The Conflict in Kashmir
Shuja, Sharif, Contemporary Review
THE Himalayan region of Jammu and Kashmir has been a flashpoint for hostility between India and Pakistan for more than half a century. The former princely state includes the Hindu-majority plains of Jammu, the mainly Muslim Kashmir Valley and the mainly Buddhist Ladakh area. About 12 million people live in Kashmir, of whom about 70 per cent are Muslims and the rest Hindus, Sikhs and Buddhists.
After the subcontinent was partitioned in August 1947, the Hindu ruler of Kashmir, facing a pro-Pakistan revolt in parts of the state, acceded to secular India rather than to Islmaic Pakistan. The two nations then started their first war over Kashmir, which lasted until December 1948, and ended with a UN-mediated ceasefire. India controls 45 per cent of Kashmir, Pakistan about 35 per cent and China the rest. Indian- and Pakistan-ruled areas are separated by a ceasefire line known as the Line of Control (LOG).
In 1965, Kashmir was the arena for a second Indo-Pakistan war that ended with a UN-mediated ceasefire. The two countries again fought in Kashmir in December 1971, but that war was mainly over Bangladesh, formerly East Pakistan. India and Pakistan agreed to respect the Line of Control under the Shimla Agreement in 1972, 'without prejudice to the recognised position of either side'. This accord said 'both sides further undertake to refrain from threat or the use of force in violation of this line'.
The two countries came to the brink of a fourth war during a 10-week confrontation in 1999 (the Kargil conflict) along the Line of Control. Since 1990, the Kashmir Valley, which is under Indian control, has been the hub of a revolt by Muslim separatist militants who, India says, are trained and armed in Pakistan. Pakistan denies this accusation, saying it only offers political and diplomatic support to what it calls a legitimate struggle for self-determination by the mostly Muslim people of Kashmir. Now, the two countries are again close to war, if not nuclear conflict. At least 35,000 people have been killed in Kashmir. Separatists put the death toll at more than 80,000.
India claims the whole of Kashmir. Pakistan wants the predominantly Muslim Kashmiris to decide in a plebiscite whether to join Islamic Pakistan or secular but Hindu-majority India. The Kashmiris want to reunite Kashmir as an independent state. Being mostly Muslims does not make them Pakistanis. Their separate identity is based on place, kinship and culture as much as on religion. This idea of an independent state has been rejected by both India and Pakistan.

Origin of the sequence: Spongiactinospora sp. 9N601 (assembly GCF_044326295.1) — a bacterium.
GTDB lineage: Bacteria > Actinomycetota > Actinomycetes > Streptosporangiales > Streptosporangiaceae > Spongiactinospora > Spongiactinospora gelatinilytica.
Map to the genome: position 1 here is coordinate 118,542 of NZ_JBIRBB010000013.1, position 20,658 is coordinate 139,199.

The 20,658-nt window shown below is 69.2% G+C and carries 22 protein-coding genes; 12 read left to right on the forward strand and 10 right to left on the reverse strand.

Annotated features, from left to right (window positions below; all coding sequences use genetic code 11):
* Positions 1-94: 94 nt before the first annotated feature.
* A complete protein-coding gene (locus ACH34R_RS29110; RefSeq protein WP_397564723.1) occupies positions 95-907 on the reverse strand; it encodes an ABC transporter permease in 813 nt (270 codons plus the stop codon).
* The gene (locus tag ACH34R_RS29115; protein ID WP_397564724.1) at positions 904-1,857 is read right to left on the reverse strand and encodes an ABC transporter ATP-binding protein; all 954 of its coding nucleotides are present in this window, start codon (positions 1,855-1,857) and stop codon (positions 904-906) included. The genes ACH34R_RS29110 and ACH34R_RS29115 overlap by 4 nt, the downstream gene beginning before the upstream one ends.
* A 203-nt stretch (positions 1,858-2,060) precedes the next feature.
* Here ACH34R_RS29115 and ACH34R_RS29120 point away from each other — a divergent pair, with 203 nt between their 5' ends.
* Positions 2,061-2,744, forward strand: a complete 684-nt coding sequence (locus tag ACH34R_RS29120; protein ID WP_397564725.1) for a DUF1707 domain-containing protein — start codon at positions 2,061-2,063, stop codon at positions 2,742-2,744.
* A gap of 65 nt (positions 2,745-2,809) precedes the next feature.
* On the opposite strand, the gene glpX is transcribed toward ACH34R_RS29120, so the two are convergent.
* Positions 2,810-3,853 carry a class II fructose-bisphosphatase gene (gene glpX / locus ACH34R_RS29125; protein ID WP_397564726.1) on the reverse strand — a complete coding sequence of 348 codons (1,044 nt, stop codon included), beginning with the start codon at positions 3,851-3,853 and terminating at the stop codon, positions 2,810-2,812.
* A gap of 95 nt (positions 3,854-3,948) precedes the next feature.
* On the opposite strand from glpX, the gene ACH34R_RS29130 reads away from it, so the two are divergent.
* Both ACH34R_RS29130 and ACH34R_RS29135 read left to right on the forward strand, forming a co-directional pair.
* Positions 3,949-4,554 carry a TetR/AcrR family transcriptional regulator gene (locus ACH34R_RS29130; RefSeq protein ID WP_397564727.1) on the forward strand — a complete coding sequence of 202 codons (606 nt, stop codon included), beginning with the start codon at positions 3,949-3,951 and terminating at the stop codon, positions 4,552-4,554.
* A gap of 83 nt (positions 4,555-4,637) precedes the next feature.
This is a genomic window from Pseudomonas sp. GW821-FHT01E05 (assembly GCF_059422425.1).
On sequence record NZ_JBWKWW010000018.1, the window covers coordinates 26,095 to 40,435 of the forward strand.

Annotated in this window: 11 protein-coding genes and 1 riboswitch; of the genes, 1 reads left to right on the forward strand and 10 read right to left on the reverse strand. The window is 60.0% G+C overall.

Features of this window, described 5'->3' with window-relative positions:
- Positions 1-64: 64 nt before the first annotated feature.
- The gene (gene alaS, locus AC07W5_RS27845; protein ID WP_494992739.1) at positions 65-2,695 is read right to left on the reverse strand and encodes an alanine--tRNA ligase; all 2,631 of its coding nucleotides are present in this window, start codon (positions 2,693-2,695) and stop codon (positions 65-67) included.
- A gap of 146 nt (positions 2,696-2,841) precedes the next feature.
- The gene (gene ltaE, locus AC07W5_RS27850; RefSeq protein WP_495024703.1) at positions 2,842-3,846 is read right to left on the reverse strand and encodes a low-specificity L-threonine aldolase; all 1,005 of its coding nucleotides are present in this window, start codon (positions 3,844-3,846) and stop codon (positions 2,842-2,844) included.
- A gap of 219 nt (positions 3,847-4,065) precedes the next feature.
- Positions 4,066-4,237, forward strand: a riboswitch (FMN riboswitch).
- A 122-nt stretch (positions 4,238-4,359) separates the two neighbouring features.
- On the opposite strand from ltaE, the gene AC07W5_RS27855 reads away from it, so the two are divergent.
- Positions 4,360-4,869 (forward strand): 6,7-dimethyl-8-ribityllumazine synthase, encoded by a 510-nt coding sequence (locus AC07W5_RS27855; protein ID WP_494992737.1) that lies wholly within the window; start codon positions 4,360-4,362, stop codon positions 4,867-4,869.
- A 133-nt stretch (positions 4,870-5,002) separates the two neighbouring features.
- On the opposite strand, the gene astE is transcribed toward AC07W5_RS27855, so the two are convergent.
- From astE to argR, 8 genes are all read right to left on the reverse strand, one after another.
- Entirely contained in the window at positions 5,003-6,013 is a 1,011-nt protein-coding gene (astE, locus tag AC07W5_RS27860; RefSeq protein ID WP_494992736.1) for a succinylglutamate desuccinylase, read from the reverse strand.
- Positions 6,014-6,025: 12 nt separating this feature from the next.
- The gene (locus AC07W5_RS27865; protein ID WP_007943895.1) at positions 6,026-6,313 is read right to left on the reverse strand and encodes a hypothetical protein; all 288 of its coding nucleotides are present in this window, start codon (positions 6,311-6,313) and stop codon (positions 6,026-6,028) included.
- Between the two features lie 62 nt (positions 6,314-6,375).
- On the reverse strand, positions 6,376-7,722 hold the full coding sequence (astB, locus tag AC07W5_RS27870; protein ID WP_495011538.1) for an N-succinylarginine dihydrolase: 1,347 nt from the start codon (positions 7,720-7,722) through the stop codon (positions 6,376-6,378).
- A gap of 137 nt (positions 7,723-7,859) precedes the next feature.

In India's view, Kashmiris would become loyal citizens again if only Pakistan would stop interfering. It sees the insurgency as a proxy war, which would end as soon as Pakistan stopped giving militants arms and letting them infiltrate Kashmir across the Line of Control. Most militants, India claims, are foreign zealots imported from other 'holy wars', such as that in Afghanistan. Pakistan continues to deny giving them anything other than moral and diplomatic support. It claims to have limited power to curb them.
The leaders of India and Pakistan since 1947 were desperate to acquire Kashmir to bolster their respective visions of nationhood. India's first Prime Minister, Jawaharlal Nehru, who originally came from Kashmir, wanted to demonstrate that an Islamic population could coexist with the Hindu majority. Mohammad All Jinnah, Pakistan's 'Father of the Nation', insisted that Pakistan would be incomplete without the Muslim enclave. After all, the sole raison d'etre of Pakistan's creation was the idea that religion was the basis of a nation state. Moreover, Pakistan depends on rivers flowing out of Kashmir--the Jhelum, the Chenab, and the Indus--to irrigate fields and generate electricity.
In the troubled year that has followed since the events of September 11 there has been an increase of violent attacks in Kashmir. …